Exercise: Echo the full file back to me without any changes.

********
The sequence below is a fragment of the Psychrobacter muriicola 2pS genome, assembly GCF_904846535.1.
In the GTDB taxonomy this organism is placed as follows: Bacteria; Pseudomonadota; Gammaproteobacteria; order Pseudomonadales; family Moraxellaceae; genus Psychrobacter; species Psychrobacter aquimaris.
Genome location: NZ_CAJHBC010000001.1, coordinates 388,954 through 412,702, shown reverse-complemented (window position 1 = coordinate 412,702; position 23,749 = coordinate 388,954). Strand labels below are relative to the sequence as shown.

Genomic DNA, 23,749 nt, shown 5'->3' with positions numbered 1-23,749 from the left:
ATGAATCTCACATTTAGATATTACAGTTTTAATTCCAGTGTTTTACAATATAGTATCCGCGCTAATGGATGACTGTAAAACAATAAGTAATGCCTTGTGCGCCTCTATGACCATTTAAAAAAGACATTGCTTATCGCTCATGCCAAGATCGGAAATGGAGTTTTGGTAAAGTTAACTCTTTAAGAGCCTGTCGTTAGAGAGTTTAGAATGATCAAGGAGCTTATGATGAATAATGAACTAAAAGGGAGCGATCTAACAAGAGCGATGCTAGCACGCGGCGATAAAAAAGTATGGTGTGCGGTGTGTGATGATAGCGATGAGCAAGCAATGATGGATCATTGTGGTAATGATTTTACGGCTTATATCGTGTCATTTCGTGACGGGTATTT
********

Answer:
The sequence below is a fragment of the Psychrobacter muriicola 2pS genome, assembly GCF_904846535.1.
In the GTDB taxonomy this organism is placed as follows: Bacteria; Pseudomonadota; Gammaproteobacteria; order Pseudomonadales; family Moraxellaceae; genus Psychrobacter; species Psychrobacter aquimaris.
Genome location: NZ_CAJHBC010000001.1, coordinates 388,954 through 412,702, shown reverse-complemented (window position 1 = coordinate 412,702; position 23,749 = coordinate 388,954). Strand labels below are relative to the sequence as shown.

Genomic DNA, 23,749 nt, shown 5'->3' with positions numbered 1-23,749 from the left:
ATGAATCTCACATTTAGATATTACAGTTTTAATTCCAGTGTTTTACAATATAGTATCCGCGCTAATGGATGACTGTAAAACAATAAGTAATGCCTTGTGCGCCTCTATGACCATTTAAAAAAGACATTGCTTATCGCTCATGCCAAGATCGGAAATGGAGTTTTGGTAAAGTTAACTCTTTAAGAGCCTGTCGTTAGAGAGTTTAGAATGATCAAGGAGCTTATGATGAATAATGAACTAAAAGGGAGCGATCTAACAAGAGCGATGCTAGCACGCGGCGATAAAAAAGTATGGTGTGCGGTGTGTGATGATAGCGATGAGCAAGCAATGATGGATCATTGTGGTAATGATTTTACGGCTTATATCGTGTCATTTCGTGACGGGTATTT